Proceedings of the Ethical Challenges in Surgical Innovation Summit


Supplement Editors:
Allen Bashour, MD, and Eric Kodish, MD


Most of the articles in this supplement were developed from audio transcripts of the summit’s presentations and panel discussions. The transcripts were edited by the Cleveland Clinic Journal of Medicine staff for clarity and conciseness, and were then review and revised/approved by the respective speaker or panelists. Exceptions are the articles followed by an asterisk (*) below, which were submitted as manuscripts by their authors.

From the summit directors *
Eric Kodish, MD, and Allen Bashour, MD

Editors and contributors

Welcome—Ethics in surgical innovation: Vigorous discussion will foster future progress
Delos M. Cosgrove, MD

Panel 1: Surgical Innovation and Ethical Dilemmas
Surgical innovation and ethical dilemmas: Precautions and proximity *
Joseph J. Fins, MD

Surgical innovation and ethical dilemmas: A panel discussion
Isador Lieberman, MD; James Herndon, MD; Joseph Hahn, MD; Joseph J. Fins, MD; and Ali Rezai, MD

Panel 2: Transplant Innovation and Ethical Challenges
Pushing the envelope in transplantation: Three lives at stake *
Pauline W. Chen, MD

Transplant innovation and ethical challenges: What have we learned? A collection of perspectives and panel discussion
Denton A. Cooley, MD; John J. Fung, MD, PhD; James B. Young, MD; Thomas E. Starzl, MD, PhD; Mark Siegler, MD; and Pauline W. Chen, MD

We have come far, but selecting organ recipients remains an ethical minefield —Denton A. Cooley, MD
Despite the odds, the transplant field has progressed rapidly —John J. Fung, MD, PhD
A continued need for evidence-based guidance —James B. Young, MD
What does—and does not—spur innovation? —Thomas E. Starzl, MD, PhD
Panel discussion —Moderated by Mark Siegler, MD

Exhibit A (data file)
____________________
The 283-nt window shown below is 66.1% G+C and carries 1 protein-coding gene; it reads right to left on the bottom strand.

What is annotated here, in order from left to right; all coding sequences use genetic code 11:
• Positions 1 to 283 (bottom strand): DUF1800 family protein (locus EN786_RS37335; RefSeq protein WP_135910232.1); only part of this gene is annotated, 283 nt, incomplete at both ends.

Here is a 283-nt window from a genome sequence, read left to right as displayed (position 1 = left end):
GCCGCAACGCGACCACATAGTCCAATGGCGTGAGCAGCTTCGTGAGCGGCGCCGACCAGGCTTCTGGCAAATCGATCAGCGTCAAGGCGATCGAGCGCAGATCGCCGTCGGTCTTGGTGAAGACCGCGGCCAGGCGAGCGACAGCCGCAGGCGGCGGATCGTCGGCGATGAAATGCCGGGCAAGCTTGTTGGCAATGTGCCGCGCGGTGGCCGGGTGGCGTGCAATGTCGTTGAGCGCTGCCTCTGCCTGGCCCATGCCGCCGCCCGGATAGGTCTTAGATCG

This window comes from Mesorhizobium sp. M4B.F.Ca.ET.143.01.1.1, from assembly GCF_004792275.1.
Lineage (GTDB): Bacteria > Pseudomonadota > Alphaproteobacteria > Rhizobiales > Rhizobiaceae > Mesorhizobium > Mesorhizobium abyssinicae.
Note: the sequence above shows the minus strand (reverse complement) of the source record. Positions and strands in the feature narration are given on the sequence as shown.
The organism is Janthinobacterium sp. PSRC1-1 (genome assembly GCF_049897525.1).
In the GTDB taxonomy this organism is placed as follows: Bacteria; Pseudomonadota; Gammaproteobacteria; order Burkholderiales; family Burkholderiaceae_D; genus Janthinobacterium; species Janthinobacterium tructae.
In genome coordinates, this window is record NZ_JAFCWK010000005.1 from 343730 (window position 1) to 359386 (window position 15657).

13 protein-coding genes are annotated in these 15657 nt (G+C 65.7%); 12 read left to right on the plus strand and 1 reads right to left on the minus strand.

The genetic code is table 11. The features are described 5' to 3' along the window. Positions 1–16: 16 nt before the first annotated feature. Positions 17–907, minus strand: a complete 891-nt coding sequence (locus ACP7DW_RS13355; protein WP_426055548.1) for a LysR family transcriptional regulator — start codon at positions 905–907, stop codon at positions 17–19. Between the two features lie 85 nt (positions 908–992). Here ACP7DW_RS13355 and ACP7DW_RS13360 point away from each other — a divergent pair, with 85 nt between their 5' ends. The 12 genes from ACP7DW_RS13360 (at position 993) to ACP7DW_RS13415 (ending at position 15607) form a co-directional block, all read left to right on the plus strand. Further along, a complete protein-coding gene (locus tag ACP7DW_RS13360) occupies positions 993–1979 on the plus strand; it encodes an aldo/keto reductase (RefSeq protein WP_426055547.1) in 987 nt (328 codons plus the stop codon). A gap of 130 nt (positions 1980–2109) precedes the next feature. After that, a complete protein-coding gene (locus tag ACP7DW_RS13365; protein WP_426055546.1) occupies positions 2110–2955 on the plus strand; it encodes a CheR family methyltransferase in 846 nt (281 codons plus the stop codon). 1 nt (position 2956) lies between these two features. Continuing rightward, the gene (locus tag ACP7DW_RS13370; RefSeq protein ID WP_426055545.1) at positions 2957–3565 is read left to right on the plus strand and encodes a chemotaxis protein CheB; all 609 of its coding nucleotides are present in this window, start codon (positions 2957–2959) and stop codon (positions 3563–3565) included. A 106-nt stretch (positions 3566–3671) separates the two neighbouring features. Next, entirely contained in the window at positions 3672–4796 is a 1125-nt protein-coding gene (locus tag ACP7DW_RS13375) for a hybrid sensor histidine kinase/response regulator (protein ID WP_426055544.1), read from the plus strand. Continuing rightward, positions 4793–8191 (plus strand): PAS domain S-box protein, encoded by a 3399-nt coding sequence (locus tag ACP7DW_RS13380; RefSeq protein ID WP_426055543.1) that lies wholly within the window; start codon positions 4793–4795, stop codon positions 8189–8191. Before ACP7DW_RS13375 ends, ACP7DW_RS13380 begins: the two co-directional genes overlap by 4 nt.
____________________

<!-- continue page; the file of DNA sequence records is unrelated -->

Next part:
Keynote Address
Medical professionalism in a commercialized health care market *
Arnold S. Relman, MD

Panel 3: Inside the Operating Room
Inside the operating room—balancing the risks and benefi ts of new surgical procedures: A collection of perspectives and panel discussion
Joel D. Cooper, MD; Ralph V. Clayman, MD; Thomas M. Krummel, MD; Philip R. Schauer, MD; Christopher Thompson, MD, MHES; and Jonathan D. Moreno, PhD

How should we introduce and evaluate new procedures? —Joel D. Cooper, MD
Idea to implementation: A personal perspective on the development of laparoscopic nephrectomy —Ralph V. Clayman, MD
Special perspectives in infants and children —Thomas M. Krummel, MD
Bariatric surgery: What role for ethics as established procedures approach new frontiers? —Philip R. Schauer, MD
Natural orifice transluminal endoscopic surgery: Too much too soon? —Christopher Thompson, MD, MHES
Panel discussion —Moderated by Jonathan D. Moreno, PhD

Keynote Address
Will the United States maintain its position as a world leader in medical technology?
Thomas J. Fogarty, MD

Panel 4: Outside the Operating Room
Outside the operating room—economic, regulatory, and legal challenges: A collection of perspectives and panel discussion
Lawrence K. Altman, MD; Michael A. Mussallem; Rebecca Dresser, JD; Paul A. Lombardo, PhD, JD; Peter A. Ubel, MD; and Christopher L. White, Esq

Preface—Lawrence K. Altman, MD (Moderator)
A device company perspective: Serving patients is the key to sustainable success —Michael A. Mussallem
A regulatory and legal perspective: Issues in off-label device use —Rebecca Dresser, JD
A historical perspective: The more things change, the more they remain the same —Paul A. Lombardo, PhD, JD
An economic value perspective: Setting limits on health care can be ethical —Peter A. Ubel, MD
An industry perspective: Proactive self-regulation through an industry code of ethics —Christopher L. White, Esq
Panel discussion —Moderated by Lawrence K. Altman, MD

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